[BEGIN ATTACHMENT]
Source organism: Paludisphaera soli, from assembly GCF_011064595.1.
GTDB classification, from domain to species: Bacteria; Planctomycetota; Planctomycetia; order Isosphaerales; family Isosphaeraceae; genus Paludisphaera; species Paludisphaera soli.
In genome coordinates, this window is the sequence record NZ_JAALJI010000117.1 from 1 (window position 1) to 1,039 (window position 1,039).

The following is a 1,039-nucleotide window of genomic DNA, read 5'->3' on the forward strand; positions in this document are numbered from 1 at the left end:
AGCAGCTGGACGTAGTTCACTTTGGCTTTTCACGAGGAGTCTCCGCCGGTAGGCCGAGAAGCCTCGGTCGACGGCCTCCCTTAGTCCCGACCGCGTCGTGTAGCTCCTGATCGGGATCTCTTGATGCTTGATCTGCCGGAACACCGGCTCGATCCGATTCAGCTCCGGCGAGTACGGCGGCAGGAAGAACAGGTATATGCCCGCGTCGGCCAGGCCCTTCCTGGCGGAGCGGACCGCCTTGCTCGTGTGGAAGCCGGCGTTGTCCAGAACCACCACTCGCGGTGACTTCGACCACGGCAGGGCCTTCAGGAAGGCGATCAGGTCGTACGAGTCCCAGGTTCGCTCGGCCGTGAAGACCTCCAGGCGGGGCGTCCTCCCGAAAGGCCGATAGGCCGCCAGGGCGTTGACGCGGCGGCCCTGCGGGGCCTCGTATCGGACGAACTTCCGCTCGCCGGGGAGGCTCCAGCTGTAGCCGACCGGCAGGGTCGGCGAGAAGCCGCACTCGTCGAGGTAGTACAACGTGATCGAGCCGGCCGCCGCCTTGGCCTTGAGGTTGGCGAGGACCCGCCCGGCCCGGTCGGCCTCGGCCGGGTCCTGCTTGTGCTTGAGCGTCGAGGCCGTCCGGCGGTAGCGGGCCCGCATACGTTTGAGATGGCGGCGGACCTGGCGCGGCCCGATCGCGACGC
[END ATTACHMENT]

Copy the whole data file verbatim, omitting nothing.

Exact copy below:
Source organism: Paludisphaera soli, from assembly GCF_011064595.1.
GTDB classification, from domain to species: Bacteria; Planctomycetota; Planctomycetia; order Isosphaerales; family Isosphaeraceae; genus Paludisphaera; species Paludisphaera soli.
In genome coordinates, this window is the sequence record NZ_JAALJI010000117.1 from 1 (window position 1) to 1,039 (window position 1,039).

The following is a 1,039-nucleotide window of genomic DNA, read 5'->3' on the forward strand; positions in this document are numbered from 1 at the left end:
AGCAGCTGGACGTAGTTCACTTTGGCTTTTCACGAGGAGTCTCCGCCGGTAGGCCGAGAAGCCTCGGTCGACGGCCTCCCTTAGTCCCGACCGCGTCGTGTAGCTCCTGATCGGGATCTCTTGATGCTTGATCTGCCGGAACACCGGCTCGATCCGATTCAGCTCCGGCGAGTACGGCGGCAGGAAGAACAGGTATATGCCCGCGTCGGCCAGGCCCTTCCTGGCGGAGCGGACCGCCTTGCTCGTGTGGAAGCCGGCGTTGTCCAGAACCACCACTCGCGGTGACTTCGACCACGGCAGGGCCTTCAGGAAGGCGATCAGGTCGTACGAGTCCCAGGTTCGCTCGGCCGTGAAGACCTCCAGGCGGGGCGTCCTCCCGAAAGGCCGATAGGCCGCCAGGGCGTTGACGCGGCGGCCCTGCGGGGCCTCGTATCGGACGAACTTCCGCTCGCCGGGGAGGCTCCAGCTGTAGCCGACCGGCAGGGTCGGCGAGAAGCCGCACTCGTCGAGGTAGTACAACGTGATCGAGCCGGCCGCCGCCTTGGCCTTGAGGTTGGCGAGGACCCGCCCGGCCCGGTCGGCCTCGGCCGGGTCCTGCTTGTGCTTGAGCGTCGAGGCCGTCCGGCGGTAGCGGGCCCGCATACGTTTGAGATGGCGGCGGACCTGGCGCGGCCCGATCGCGACGC